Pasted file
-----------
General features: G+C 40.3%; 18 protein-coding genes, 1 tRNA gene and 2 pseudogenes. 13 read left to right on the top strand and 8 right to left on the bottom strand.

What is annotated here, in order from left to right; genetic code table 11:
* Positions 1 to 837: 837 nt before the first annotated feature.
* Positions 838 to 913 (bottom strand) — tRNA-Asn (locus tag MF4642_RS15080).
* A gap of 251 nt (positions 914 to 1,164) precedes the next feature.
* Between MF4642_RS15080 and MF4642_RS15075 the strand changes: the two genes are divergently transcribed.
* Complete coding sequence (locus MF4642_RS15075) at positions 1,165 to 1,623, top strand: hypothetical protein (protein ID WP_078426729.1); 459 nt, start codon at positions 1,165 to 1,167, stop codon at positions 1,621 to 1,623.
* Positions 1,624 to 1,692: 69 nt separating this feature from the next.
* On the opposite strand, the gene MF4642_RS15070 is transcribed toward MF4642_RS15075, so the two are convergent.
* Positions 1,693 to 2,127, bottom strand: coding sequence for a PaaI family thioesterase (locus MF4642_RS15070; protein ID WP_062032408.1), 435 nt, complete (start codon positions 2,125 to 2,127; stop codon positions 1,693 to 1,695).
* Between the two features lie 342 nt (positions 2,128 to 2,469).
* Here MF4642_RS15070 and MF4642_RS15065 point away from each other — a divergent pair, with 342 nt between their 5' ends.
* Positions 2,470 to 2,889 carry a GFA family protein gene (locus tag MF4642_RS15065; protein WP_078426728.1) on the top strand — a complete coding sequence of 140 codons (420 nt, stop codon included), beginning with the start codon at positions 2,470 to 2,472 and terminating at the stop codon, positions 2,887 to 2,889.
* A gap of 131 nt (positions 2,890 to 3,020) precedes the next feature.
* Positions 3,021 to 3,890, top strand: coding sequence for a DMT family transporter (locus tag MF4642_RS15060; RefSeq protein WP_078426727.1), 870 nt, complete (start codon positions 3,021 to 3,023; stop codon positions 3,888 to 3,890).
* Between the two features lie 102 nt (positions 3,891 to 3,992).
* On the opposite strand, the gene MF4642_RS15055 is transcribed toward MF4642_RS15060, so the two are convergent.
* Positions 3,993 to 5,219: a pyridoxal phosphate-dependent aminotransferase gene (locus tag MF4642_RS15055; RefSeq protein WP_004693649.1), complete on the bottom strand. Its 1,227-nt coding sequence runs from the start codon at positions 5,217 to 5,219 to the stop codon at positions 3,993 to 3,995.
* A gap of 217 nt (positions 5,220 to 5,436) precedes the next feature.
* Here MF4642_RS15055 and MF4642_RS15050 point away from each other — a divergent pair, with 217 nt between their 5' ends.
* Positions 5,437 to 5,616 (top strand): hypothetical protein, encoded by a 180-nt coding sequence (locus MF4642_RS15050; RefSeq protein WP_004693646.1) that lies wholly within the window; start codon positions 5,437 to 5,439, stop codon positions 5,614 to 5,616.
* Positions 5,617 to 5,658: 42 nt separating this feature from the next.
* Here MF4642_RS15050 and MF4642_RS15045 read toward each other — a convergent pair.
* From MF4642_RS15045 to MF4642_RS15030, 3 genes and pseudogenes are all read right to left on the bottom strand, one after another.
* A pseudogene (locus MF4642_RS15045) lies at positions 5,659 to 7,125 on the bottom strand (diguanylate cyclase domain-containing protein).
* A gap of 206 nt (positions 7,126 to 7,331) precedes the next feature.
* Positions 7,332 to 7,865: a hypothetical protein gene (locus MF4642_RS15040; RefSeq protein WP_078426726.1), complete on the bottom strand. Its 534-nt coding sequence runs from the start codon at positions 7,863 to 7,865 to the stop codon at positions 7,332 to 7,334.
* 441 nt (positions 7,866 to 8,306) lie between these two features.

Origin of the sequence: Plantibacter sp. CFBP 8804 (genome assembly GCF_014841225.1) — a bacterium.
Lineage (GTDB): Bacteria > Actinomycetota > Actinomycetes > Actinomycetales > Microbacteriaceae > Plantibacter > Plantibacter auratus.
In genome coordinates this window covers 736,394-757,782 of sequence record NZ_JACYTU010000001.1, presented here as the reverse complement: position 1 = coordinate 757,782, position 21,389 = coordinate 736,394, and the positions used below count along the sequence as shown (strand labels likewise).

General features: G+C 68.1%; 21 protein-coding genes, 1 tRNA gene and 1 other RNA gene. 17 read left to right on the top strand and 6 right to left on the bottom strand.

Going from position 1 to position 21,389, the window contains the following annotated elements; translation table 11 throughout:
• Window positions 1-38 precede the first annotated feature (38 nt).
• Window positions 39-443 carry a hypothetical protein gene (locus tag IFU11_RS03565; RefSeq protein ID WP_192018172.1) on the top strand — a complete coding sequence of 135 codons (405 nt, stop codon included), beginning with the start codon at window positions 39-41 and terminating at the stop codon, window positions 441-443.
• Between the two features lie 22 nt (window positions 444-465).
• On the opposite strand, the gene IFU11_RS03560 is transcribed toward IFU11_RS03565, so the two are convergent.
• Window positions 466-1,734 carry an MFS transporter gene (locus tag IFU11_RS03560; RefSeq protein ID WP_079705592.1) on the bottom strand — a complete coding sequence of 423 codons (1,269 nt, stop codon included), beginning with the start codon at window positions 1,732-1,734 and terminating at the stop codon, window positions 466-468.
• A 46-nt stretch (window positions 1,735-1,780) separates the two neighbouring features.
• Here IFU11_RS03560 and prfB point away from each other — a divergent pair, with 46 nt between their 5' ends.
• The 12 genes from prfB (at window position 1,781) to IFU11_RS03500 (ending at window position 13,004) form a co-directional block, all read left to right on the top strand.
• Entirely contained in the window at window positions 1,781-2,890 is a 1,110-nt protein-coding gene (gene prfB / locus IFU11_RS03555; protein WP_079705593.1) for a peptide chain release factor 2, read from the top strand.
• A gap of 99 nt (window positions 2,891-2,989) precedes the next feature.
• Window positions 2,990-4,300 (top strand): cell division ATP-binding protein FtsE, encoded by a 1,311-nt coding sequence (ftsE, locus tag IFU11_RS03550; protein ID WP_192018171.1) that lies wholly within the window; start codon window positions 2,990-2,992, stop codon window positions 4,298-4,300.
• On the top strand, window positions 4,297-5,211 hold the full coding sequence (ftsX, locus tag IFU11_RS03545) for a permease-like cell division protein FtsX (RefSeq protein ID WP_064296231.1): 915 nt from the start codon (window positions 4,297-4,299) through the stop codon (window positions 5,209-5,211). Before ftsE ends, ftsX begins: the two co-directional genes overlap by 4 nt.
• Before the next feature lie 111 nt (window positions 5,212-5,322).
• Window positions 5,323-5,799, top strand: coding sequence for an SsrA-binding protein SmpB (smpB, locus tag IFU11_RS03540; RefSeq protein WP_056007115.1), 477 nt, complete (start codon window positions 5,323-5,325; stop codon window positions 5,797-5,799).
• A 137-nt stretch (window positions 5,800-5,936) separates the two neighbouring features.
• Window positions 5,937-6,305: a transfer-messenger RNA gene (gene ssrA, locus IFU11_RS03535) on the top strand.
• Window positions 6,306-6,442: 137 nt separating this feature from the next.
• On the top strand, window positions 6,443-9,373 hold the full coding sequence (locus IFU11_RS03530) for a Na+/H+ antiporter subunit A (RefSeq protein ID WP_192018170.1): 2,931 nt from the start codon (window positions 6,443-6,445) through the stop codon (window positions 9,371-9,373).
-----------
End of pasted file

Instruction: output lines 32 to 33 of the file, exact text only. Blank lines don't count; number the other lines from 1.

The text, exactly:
General features: G+C 68.1%; 21 protein-coding genes, 1 tRNA gene and 1 other RNA gene. 17 read left to right on the top strand and 6 right to left on the bottom strand.

Going from position 1 to position 21,389, the window contains the following annotated elements; translation table 11 throughout: